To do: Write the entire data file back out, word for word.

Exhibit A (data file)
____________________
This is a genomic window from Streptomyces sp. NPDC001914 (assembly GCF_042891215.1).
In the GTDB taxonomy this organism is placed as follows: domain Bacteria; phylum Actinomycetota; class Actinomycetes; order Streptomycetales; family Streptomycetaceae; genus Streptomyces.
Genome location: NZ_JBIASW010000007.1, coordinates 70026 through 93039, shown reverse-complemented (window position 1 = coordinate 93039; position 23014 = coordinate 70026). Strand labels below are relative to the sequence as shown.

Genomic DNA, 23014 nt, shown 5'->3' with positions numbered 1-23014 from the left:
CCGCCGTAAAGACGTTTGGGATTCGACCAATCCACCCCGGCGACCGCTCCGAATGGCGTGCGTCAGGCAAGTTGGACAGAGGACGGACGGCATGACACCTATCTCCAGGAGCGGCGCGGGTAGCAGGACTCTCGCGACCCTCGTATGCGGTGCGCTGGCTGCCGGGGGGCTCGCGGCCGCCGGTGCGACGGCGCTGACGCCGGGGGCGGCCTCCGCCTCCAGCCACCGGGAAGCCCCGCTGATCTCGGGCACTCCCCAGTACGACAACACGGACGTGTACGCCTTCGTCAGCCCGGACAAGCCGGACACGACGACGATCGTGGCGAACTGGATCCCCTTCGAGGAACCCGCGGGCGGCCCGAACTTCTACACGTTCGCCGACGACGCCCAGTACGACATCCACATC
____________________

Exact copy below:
This is a genomic window from Streptomyces sp. NPDC001914 (assembly GCF_042891215.1).
In the GTDB taxonomy this organism is placed as follows: domain Bacteria; phylum Actinomycetota; class Actinomycetes; order Streptomycetales; family Streptomycetaceae; genus Streptomyces.
Genome location: NZ_JBIASW010000007.1, coordinates 70026 through 93039, shown reverse-complemented (window position 1 = coordinate 93039; position 23014 = coordinate 70026). Strand labels below are relative to the sequence as shown.

Genomic DNA, 23014 nt, shown 5'->3' with positions numbered 1-23014 from the left:
CCGCCGTAAAGACGTTTGGGATTCGACCAATCCACCCCGGCGACCGCTCCGAATGGCGTGCGTCAGGCAAGTTGGACAGAGGACGGACGGCATGACACCTATCTCCAGGAGCGGCGCGGGTAGCAGGACTCTCGCGACCCTCGTATGCGGTGCGCTGGCTGCCGGGGGGCTCGCGGCCGCCGGTGCGACGGCGCTGACGCCGGGGGCGGCCTCCGCCTCCAGCCACCGGGAAGCCCCGCTGATCTCGGGCACTCCCCAGTACGACAACACGGACGTGTACGCCTTCGTCAGCCCGGACAAGCCGGACACGACGACGATCGTGGCGAACTGGATCCCCTTCGAGGAACCCGCGGGCGGCCCGAACTTCTACACGTTCGCCGACGACGCCCAGTACGACATCCACATC